First-time feature details a Palestinian father’s desperate attempts to get back into Israel to see his sick son
Dir/scr Ameen Nayfeh. Palestine/Jordan/Qatar/Italy/Sweden. 2020. 96 mins
There are 200 meters and an unobstructed view between the balcony of Mustafa’s West Bank home near the city of Tulkarem and that of the apartment that his wife and three children share on the Israeli side of the border wall. It’s a gap that is bridged by phone calls, occasional visits and a great deal of love. But, as Mustafa discovers when his son has an accident, the wall is not the only barrier to crossing that short distance. In a road movie which deftly balances domestic drama and thriller elements, Mustafa, who temporarily lacks the necessary permit, must smuggle himself across to his family. A superb central performance from Ali Suliman as Mustafa is at the heart of this impressive first feature, which persausively captures the grinding indignities of day to day Palestinian life.
Ali Suliman gives a terrific, satifyingly layered performance
200 Meters screens in London having premiered in Venice Days, where it won the People’s Choice Award. A warm reception elsewhere on the festival circuit seems likely. Writer and director Ameen Nayfeh cut his teeth making short documentaries, and it shows in his eye for detail and knack for capturing the undercurrents of tension in social situations. But such is the force of Suliman’s screen presence, the eye is drawn back to him whatever else Nayfeh reveals in each scene.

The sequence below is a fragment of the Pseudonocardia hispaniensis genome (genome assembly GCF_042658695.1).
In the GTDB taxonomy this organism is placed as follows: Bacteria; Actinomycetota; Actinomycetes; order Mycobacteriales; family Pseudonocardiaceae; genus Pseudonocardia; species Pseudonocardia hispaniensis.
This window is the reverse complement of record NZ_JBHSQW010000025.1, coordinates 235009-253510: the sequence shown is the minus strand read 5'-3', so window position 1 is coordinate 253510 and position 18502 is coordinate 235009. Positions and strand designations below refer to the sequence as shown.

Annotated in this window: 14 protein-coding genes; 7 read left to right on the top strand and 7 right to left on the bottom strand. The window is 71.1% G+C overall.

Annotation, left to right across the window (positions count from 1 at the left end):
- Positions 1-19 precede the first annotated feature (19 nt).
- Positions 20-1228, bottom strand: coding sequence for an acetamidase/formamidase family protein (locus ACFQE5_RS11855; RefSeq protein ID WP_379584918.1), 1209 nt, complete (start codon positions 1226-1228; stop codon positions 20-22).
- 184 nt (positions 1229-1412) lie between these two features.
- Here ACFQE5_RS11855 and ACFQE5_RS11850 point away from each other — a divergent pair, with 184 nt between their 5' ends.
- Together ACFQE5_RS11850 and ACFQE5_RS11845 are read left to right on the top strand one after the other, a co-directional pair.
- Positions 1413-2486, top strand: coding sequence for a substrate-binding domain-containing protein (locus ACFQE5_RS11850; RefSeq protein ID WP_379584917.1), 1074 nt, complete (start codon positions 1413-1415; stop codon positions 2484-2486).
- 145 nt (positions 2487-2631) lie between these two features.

The reasons behind the family’s separation are not laboured, suggesting that for many Palestinians such situations are par for the course. But beneath everything is an economic imperative – Mustafa’s wife works two jobs on her side of the wall but life in the West Bank would depend on his more uncertain income – and Mustafa’s pride. “You had the chance of an Israeli ID!”, she snaps at him. “I don’t want an Israeli ID,” he fires back.
The urgency of his need to make the journey to join his family puts Mustafa at odds with the others on the smugglers’ route who are more relaxed about the timing, content to while away hours sucking on cigarettes and chuckling at memes on the phone of teenager Rami (Mahmoud Abu Eita). Only Mustafa, it seems, is fully cognisant of the risks posed by the fact that one of the group being smuggled across is Anne (Anna Unterberger) a German filmmaker with a tendency to brandish her camera at inopportune moments. And of his fellow travellers, it is Mustafa who first realises that she is not quite she appears to be. It’s one of the film’s weaker elements that Anne is used as predominantly as a device rather than developed more fully as a character.
Although the majority of the film is taken up with Mustafa’s increasingly perilous attempts to cross the wall, the few scenes which he shares with his family carry a disproportionate emotional weight in the film. The palpable pleasure that Mustafa displays as he wrestles with his kids is something that he carries with him throughout the picture, an ache which is every bit as persistant as the lower back pain which nags him at work on a building site. And as his wife, Lana Zreik conveys a slightly barbed love for her husband which results from a situation and a seperation which she believes is at least partly his fault.
As Mustafa, Ali Suliman gives a terrific, satifyingly layered performance. The twitch at the corner of the smile when he talks to his daughters at night by phone hints at a well of sadness that he successfully hides from his family and perhaps even from himself. A score which trickles restrained melancholy at key moments adds to the impact of the Suliman’s undeniable magnetism.
Production company: Odeh Films
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Producer: May Odeh
Cinematographer: Elin Kirschfink
Editor: Kamal El Mallakh
Production design: Bashar Hassuneh
Music: Faraj Suliman
Main cast: Ali Suliman, Lana Zreik, Samia Bakri, Tawfeeq Nayfeh, Maryam Nayfeh, Salma Nayfeh, Ghassan Abbas, Nabil Al Raai, Ghassan Ashqar, Mahmoud Abu Eita, Anna Unterberger, Motaz Malhees